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Perhaps it was an omen. Just days after I noticed that Twelve Angry Men was enjoying a new West End run, the jury summons thudded on to my doormat.This will be my second summons in just seven years, so they must like me. I was beginning to worry that they didn’t think I had done a good job last time. We banged a guy up like we were supposed to but we also acquitted someone else and I worried that they might have marked me down as indecisive.

In a way, the second summons is more flattering. First time round they are really just trying you out but this time they’ve gone for a proven track record. I can, for example, now spot someone who looks a bit guilty, which is important, as it seems to be the basic standard of proof required by the Crown Prosecution Service.

I trust that experience will be put to good use. My skill set would surely be wasted on another run-of-the-mill robbery. I’m also rather excited because the CPS seems to be going after a lot more celebrities, so there’s the added prospect that we might get to bang up a soap star.

But for all the pleasure at my recall, it is an honour I could do without. I was quite excited at my first jury summons. I had reported on many trials in my career but was intrigued to see things from the jury’s view. I arrived therefore rather enthusiastic and full of faith in the system. Two weeks later I left more jaundiced, ground down by the pointless expense, the careless time-wasting, the procedural silliness and the overwhelming sense of being required to reach a decision with only partial information.

By the end, it was like being a deaf uncle at a dinner party, aware that there was an important conversation going on at the other end of the table of which only snippets could be heard. We were not so much Twelve Angry Men as Twelve Perplexed People (the lesser-known sequel in which Henry Fonda sits there saying, “Why do you think they didn’t tell us that?”).

I felt less like a juror in a criminal trial than an Olympic ice-dancing judge, asked to score the jumps and turns of the barristers (9.5 for artistic impression but the cross-examination let him down). Rather than tell us why relevant information or witnesses were being denied us, presumably for fear that facts might prejudice the case, the court preferred us to reach a view in ignorance. By the end, it did not seem to be an exercise in seeking the truth. And what, in any case, is a reasonable doubt? Obviously my doubts are reasonable; yours, on the other hand, may be the product of an inferior mind.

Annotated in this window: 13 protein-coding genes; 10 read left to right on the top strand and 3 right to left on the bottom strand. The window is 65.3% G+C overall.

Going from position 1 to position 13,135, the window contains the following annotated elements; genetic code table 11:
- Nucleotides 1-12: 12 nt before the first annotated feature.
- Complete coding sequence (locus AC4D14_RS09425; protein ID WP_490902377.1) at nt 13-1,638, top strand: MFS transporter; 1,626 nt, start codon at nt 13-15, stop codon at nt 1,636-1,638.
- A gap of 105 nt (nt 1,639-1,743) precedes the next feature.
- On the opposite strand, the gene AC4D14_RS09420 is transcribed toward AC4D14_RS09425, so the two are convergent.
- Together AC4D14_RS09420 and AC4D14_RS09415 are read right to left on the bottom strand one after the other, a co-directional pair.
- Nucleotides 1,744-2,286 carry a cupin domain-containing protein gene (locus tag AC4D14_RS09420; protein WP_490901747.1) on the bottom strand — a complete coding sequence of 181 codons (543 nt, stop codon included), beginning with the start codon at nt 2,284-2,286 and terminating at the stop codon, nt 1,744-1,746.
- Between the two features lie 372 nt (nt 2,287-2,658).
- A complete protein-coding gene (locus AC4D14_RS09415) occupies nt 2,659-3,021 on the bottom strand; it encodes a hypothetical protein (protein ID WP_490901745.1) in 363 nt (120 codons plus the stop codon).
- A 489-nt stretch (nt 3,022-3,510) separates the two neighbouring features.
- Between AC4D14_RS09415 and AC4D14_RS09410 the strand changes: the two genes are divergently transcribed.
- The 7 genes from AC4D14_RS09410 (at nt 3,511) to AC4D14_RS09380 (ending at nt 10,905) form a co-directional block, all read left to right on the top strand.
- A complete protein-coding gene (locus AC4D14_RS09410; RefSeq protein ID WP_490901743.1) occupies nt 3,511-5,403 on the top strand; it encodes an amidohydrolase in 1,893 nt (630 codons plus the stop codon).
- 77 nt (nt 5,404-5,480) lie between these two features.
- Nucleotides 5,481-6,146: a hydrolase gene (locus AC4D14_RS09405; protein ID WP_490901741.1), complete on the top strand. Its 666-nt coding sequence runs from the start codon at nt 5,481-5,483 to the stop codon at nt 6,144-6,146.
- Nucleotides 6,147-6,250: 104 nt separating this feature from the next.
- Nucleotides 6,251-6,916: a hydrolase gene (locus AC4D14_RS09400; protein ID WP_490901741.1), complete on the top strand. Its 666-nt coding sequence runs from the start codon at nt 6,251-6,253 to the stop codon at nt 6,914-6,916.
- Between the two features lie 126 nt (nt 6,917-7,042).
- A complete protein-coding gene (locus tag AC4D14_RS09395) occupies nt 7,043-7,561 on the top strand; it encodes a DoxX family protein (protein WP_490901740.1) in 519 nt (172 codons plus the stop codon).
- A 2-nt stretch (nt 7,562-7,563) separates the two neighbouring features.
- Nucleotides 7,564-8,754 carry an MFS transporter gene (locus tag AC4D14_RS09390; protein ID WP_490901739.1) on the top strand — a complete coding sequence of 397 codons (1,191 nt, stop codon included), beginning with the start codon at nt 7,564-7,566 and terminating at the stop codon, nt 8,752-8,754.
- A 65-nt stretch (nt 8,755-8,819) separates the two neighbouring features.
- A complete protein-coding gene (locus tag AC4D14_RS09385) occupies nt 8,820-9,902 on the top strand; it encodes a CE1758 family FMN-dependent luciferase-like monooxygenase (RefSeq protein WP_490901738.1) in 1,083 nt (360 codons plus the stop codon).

Perhaps it might have been different if the crimes were very serious or violent but dedication can diminish in the face of legal game-playing and carelessness of the system. My first case, a theft of about £100 from a community centre, was prosecuted with somnambulistic indifference. The defendant was acquitted. It must have cost the taxpayer far more than the amount stolen.

The second was delayed because one of the barristers was juggling two cases. His work was accommodated at the expense of ours. I would love to tell you more about the ludicrous panto but sadly – and unsurprisingly – the law will not permit me to do so. You are not allowed to divulge the secrets of the jury room. It is a contempt of court, even if one does hold court proceedings in contempt.

It is easy to criticise juries but this is not intended as an assault on the jury system itself. For all its faults, it offers a bulwark against injustice. The blame actually lies with a legal system so ponderous, self-indulgent and resistant to change that an initially diligent dozen who arrive with enthusiasm are soon keen to get back to work.

Jurors are not film stars but they should not be treated as mere extras either. It seems a shame that what might be their most significant civic duty may leave many not filled with satisfaction but disillusioned, feeling like an ill-informed spectator at an arcane, private game where everyone’s time is precious but theirs.

robert.shrimsley@ft.com; Twitter: @robertshrimsley

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